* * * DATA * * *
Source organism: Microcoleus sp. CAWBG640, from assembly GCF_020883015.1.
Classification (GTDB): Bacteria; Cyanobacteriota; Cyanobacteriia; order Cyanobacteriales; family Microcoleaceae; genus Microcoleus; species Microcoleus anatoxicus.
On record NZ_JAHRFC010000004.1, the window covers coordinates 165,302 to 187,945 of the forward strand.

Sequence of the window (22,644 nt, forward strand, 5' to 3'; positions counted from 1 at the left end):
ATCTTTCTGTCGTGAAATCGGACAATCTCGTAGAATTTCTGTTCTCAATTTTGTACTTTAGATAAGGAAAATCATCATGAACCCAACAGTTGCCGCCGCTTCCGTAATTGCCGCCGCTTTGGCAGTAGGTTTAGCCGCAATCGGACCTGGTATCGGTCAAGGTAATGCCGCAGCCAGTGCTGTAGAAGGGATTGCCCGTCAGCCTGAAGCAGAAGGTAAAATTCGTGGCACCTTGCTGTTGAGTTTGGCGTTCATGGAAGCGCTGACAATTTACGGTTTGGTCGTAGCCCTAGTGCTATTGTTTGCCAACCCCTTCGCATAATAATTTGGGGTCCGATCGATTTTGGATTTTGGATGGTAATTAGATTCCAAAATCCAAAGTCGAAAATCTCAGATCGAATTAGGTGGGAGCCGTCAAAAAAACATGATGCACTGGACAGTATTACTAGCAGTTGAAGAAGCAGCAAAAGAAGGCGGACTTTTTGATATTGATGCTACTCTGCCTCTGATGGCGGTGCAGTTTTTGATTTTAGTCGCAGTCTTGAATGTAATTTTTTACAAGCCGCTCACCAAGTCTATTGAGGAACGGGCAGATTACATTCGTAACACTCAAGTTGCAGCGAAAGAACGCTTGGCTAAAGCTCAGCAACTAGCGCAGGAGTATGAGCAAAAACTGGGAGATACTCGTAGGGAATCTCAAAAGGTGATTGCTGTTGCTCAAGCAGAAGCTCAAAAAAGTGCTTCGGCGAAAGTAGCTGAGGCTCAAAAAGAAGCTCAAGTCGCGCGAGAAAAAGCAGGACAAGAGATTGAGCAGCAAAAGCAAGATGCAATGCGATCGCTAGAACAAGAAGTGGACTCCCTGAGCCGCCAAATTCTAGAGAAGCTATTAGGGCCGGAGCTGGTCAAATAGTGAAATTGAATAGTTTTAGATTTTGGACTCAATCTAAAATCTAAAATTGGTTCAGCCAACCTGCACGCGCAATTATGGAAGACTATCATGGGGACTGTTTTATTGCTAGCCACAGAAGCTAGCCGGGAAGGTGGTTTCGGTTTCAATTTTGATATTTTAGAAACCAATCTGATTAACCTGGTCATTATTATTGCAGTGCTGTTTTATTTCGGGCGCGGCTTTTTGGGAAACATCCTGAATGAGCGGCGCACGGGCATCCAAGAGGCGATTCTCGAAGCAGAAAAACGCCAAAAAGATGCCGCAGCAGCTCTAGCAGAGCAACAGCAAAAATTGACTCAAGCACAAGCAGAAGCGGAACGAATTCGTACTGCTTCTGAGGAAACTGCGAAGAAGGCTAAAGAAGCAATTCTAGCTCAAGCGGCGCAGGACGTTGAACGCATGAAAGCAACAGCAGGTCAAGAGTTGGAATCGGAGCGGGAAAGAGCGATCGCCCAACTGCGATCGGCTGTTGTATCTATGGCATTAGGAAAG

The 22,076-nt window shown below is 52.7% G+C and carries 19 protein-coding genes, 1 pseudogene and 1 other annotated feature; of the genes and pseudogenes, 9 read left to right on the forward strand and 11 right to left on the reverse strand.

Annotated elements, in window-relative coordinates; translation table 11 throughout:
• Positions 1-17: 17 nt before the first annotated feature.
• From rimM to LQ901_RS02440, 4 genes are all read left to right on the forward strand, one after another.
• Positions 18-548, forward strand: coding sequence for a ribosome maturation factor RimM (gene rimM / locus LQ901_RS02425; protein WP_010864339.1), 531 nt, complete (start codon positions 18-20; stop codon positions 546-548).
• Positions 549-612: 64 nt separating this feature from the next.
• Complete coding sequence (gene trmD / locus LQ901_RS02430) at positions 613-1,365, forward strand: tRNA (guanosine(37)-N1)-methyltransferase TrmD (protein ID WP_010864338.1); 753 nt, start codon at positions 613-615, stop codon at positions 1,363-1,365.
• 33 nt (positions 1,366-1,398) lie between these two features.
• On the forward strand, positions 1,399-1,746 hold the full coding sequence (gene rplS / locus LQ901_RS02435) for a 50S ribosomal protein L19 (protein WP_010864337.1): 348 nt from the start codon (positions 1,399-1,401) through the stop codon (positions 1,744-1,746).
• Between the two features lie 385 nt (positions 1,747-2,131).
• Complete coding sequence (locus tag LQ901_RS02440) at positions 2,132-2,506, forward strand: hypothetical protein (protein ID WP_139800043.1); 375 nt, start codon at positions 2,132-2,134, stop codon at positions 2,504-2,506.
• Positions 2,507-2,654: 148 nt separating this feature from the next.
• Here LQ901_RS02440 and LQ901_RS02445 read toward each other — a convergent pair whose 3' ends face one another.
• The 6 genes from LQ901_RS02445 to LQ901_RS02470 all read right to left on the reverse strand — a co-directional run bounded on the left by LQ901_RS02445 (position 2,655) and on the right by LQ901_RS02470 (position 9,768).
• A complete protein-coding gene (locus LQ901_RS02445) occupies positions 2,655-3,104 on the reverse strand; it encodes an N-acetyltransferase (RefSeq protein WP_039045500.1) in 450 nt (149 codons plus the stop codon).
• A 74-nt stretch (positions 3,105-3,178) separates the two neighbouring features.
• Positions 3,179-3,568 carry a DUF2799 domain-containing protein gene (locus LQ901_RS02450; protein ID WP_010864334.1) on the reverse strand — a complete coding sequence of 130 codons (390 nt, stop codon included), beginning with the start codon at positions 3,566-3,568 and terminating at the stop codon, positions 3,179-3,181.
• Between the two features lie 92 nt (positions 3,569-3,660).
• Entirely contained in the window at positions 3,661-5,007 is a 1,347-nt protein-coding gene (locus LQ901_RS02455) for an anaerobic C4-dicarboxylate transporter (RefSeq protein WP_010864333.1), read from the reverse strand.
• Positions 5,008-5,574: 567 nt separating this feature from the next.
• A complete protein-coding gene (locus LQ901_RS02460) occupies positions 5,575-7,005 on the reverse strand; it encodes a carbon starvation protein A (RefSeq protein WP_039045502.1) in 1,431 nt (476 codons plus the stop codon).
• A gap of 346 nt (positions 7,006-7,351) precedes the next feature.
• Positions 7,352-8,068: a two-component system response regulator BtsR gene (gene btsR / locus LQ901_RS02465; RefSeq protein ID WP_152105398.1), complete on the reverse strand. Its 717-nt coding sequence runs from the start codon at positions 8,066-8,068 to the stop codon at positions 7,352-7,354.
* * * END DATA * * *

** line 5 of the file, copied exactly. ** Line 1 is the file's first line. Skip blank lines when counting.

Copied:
ATCTTTCTGTCGTGAAATCGGACAATCTCGTAGAATTTCTGTTCTCAATTTTGTACTTTAGATAAGGAAAATCATCATGAACCCAACAGTTGCCGCCGCTTCCGTAATTGCCGCCGCTTTGGCAGTAGGTTTAGCCGCAATCGGACCTGGTATCGGTCAAGGTAATGCCGCAGCCAGTGCTGTAGAAGGGATTGCCCGTCAGCCTGAAGCAGAAGGTAAAATTCGTGGCACCTTGCTGTTGAGTTTGGCGTTCATGGAAGCGCTGACAATTTACGGTTTGGTCGTAGCCCTAGTGCTATTGTTTGCCAACCCCTTCGCATAATAATTTGGGGTCCGATCGATTTTGGATTTTGGATGGTAATTAGATTCCAAAATCCAAAGTCGAAAATCTCAGATCGAATTAGGTGGGAGCCGTCAAAAAAACATGATGCACTGGACAGTATTACTAGCAGTTGAAGAAGCAGCAAAAGAAGGCGGACTTTTTGATATTGATGCTACTCTGCCTCTGATGGCGGTGCAGTTTTTGATTTTAGTCGCAGTCTTGAATGTAATTTTTTACAAGCCGCTCACCAAGTCTATTGAGGAACGGGCAGATTACATTCGTAACACTCAAGTTGCAGCGAAAGAACGCTTGGCTAAAGCTCAGCAACTAGCGCAGGAGTATGAGCAAAAACTGGGAGATACTCGTAGGGAATCTCAAAAGGTGATTGCTGTTGCTCAAGCAGAAGCTCAAAAAAGTGCTTCGGCGAAAGTAGCTGAGGCTCAAAAAGAAGCTCAAGTCGCGCGAGAAAAAGCAGGACAAGAGATTGAGCAGCAAAAGCAAGATGCAATGCGATCGCTAGAACAAGAAGTGGACTCCCTGAGCCGCCAAATTCTAGAGAAGCTATTAGGGCCGGAGCTGGTCAAATAGTGAAATTGAATAGTTTTAGATTTTGGACTCAATCTAAAATCTAAAATTGGTTCAGCCAACCTGCACGCGCAATTATGGAAGACTATCATGGGGACTGTTTTATTGCTAGCCACAGAAGCTAGCCGGGAAGGTGGTTTCGGTTTCAATTTTGATATTTTAGAAACCAATCTGATTAACCTGGTCATTATTATTGCAGTGCTGTTTTATTTCGGGCGCGGCTTTTTGGGAAACATCCTGAATGAGCGGCGCACGGGCATCCAAGAGGCGATTCTCGAAGCAGAAAAACGCCAAAAAGATGCCGCAGCAGCTCTAGCAGAGCAACAGCAAAAATTGACTCAAGCACAAGCAGAAGCGGAACGAATTCGTACTGCTTCTGAGGAAACTGCGAAGAAGGCTAAAGAAGCAATTCTAGCTCAAGCGGCGCAGGACGTTGAACGCATGAAAGCAACAGCAGGTCAAGAGTTGGAATCGGAGCGGGAAAGAGCGATCGCCCAACTGCGATCGGCTGTTGTATCTATGGCATTAGGAAAG